Throw out your 2020 AFL bingo cards as the finals will provide even more twists

Former Brisbane Lions player Simon Black with the AFL Premiership cup in Brisbane ahead of a month of festivities.

Former Brisbane Lions player Simon Black with the AFL Premiership cup in Brisbane ahead of a month of festivities. Photo: AAP

AFL fans long ago threw out their 2020 season bingo cards and on the eve of the finals, in this most uncertain of years, there could yet be more outrageous surprises.

Nothing about this delayed, shortened, then sped-up season has been normal – not least the gobsmacking reality the highest attendance of 27,339 was the Round 13 ‘blockbuster’ between West Coast and Greater Western Sydney in Perth.

Even the historic first night grand final at the Gabba on October 24 will be straining to break that record, with a mere 30,000 tickets available.

Also not on anyone’s bingo card was a week-long tour of regional Queensland by the Premiership Cup – a reward for the state that saved the competition with its embrace of the exiled Victorian players.

Throw in Geelong’s Tom Hawkins winning the Coleman Medal with a mere 42 goals or Adelaide’s first, and emphatic, wooden spoon and this season has provided the longest of long odds results.

The AFL has certainly come a long way since vowing to push on with Round 1 back in March despite the collapse of the Australian Grand Prix and the clear public health implications of the pandemic.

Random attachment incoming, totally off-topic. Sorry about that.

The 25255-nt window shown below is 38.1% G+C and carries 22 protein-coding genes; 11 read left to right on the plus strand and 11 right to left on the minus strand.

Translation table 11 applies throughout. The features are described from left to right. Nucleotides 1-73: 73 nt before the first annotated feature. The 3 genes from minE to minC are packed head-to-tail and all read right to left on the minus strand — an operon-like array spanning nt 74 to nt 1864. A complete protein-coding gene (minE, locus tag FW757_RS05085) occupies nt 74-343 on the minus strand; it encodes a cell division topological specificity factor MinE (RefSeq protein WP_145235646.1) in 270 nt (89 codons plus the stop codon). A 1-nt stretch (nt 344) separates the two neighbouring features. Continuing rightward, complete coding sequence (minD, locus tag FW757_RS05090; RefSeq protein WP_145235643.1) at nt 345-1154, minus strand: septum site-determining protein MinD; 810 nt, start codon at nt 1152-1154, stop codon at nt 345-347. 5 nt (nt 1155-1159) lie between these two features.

It went ahead with empty stadiums and the league’s broadcaster Channel Seven struggled to catch up, with the practice match atmosphere signalling to everyone the competition was in trouble.

Finally bowing the inevitable shutdown, the AFL moved to shore up a revised fixture and a resumption from June 11, only for the Victorian second-wave crisis to unfold after Round 4, along with the usual media navel-gazing about player behaviour in the hubs.

For Victorian fans, life in 2020 has been the biggest lottery of all – the one upside being the feast of football beamed into their locked-down lounge rooms.

That’s set to continue from Thursday night, with Port Adelaide looking to make the most of its fourth minor premiership, having sat on top of the ladder since beating Gold Coast in Round 1 on March 21.

Port Adelaide has been the form team all season. Photo: AAP

The clash between Power and Geelong at the Adelaide Oval on Thursday night sets up a grand final favourite, with the Cats’ flukey form only needing to gel for them to be a big threat.

On Friday night, Brisbane Lions start their quest for an unlikely first flag since the three-peat years of 2001 to 2003, with a home qualifying final against Richmond.

Playing at home throughout the year has greatly assisted an already improving Lions outfit, although there’s every chance the reigning Tigers will again find their best form at the business end of the season.

Beyond the Brisbane fairytale, the underdog money will be hanging on the rise of St Kilda and the fighting talents of Western Bulldogs – the traditional battlers meeting in an elimination final at the Gabba on Saturday afternoon.